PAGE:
Committees approve maritime center project

By Douglas McCulloch | Sep 07, 2016
Photo by: Douglas McCulloch Community Preservation Committee chairman Howard Baker-Smith discusses the project’s recreational offerings.

Three Dartmouth committees gave approval for the third iteration of the Padanaram maritime center project on September 6.

The proposal would call for the construction of a 530-square-foot public maritime center and pier at the corner of Bridge Street and Water Street. The project includes a public deck to give residents and visitors to Padanaram a place to enjoy the harbor, a public boat ramp, two bathrooms and two showers, and a 14-by-14-foot, multi-purpose room to be used as a welcome center and seasonal office for the harbormaster.

The project would be funded by a $1 million grant from the Massachusetts Seaport Economic Council, $200,000 in Community Preservation Act (CPA) funding, and the remaining $16,700 would come from a variety of town budgets, including the Dartmouth Department of Public Works and Waterways Commission budgets.

CLE Engineering President Susan Nilson gave a brief presentation to the Select Board and Waterways Management Commission on changes to the proposal since the last discussion in August. Some of the changes include establishing a 25-foot buffer between the proposed development and the abutting property, and transforming the public deck from a rectangular 47-by-14 feet to a trapezoidal +/- 20-by-33 feet.

The Waterways Management Commission voted unanimously to proceed with the project, while the Select Board took the opportunity to discuss the plans.

Select Board Chairman Stanley Mickelson expressed his disapproval of the project, saying it does not make financial sense to continue. He added after the meeting that there is still a lot of confusion surrounding the project that still needs to be worked out.

“I was voted for this position to make sound financial decisions, and I believe right now it’s not the right time to make this decision. It’s like putting a round peg in a square hole,” Mickelson said.

Vice Chairman Frank Gracie, however, noted that the project would help improve Padanaram, and coupled with the $1 million grant, makes a very compelling deal for the town.

“While we may end up with sidewalks to clean up the area, I think Padanaram deserves more than that,” Gracie said, referencing a separate project by DPW to improve sidewalks on Elm Street. “I think this is a very good plan. The town doesn’t have the money for this so if we can still get the grant, I think it’s evolved into a very good use of that area.”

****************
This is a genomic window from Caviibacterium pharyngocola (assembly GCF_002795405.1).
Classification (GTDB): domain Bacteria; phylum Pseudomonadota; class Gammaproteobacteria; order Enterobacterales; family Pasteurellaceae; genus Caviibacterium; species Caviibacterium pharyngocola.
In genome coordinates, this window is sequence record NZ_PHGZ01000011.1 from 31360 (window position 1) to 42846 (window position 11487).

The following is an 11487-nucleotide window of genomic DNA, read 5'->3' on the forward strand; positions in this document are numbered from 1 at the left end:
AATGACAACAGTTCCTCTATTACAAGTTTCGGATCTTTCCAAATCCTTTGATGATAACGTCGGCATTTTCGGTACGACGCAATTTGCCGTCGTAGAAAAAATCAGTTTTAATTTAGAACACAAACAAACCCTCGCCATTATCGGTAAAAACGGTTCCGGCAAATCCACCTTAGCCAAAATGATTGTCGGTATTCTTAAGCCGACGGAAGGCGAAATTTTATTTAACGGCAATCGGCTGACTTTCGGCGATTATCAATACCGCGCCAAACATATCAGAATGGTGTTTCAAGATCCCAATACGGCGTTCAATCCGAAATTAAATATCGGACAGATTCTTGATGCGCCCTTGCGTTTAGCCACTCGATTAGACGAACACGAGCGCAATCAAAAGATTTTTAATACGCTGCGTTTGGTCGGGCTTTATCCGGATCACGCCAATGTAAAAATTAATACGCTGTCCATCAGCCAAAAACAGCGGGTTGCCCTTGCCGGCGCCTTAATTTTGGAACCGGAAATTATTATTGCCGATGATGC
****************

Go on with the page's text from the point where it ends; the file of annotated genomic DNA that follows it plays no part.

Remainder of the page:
After each member spoke, the board voted 4-1 to proceed with the project. Mickelson was the only member to vote against the project.

The proposal stimulated the most debate from the Community Preservation Committee, which determines if the committee should allot $200,000 in Community Preservation Act (CPA) funds to the project.

According to committee Chairman Howard Baker-Smith, the proposed center must meet CPA standards to be considered a recreational area, which would make it eligible to receive CPA funding.

Baker-Smith said the multi-use nature and evolving project plans complicated the committee's determination, so it ultimately decided to defer the question of compliance with the CPA to town counsel. The committee voted 6-2 to grant a maximum $200,000, subject to town counsel’s word on the eligibility of the project.

The project will next go before Town Meeting voters in October. The Finance Committee is set to review the plan and give a recommendation on September 15, before Town Meeting. The revised state grant application is due November 1.

The Select Board, Department of Public Works, and the Waterways Department also continue to fine-tune a memorandum of understanding (MOU) that would establish each group’s role in building and maintaining the maritime center.

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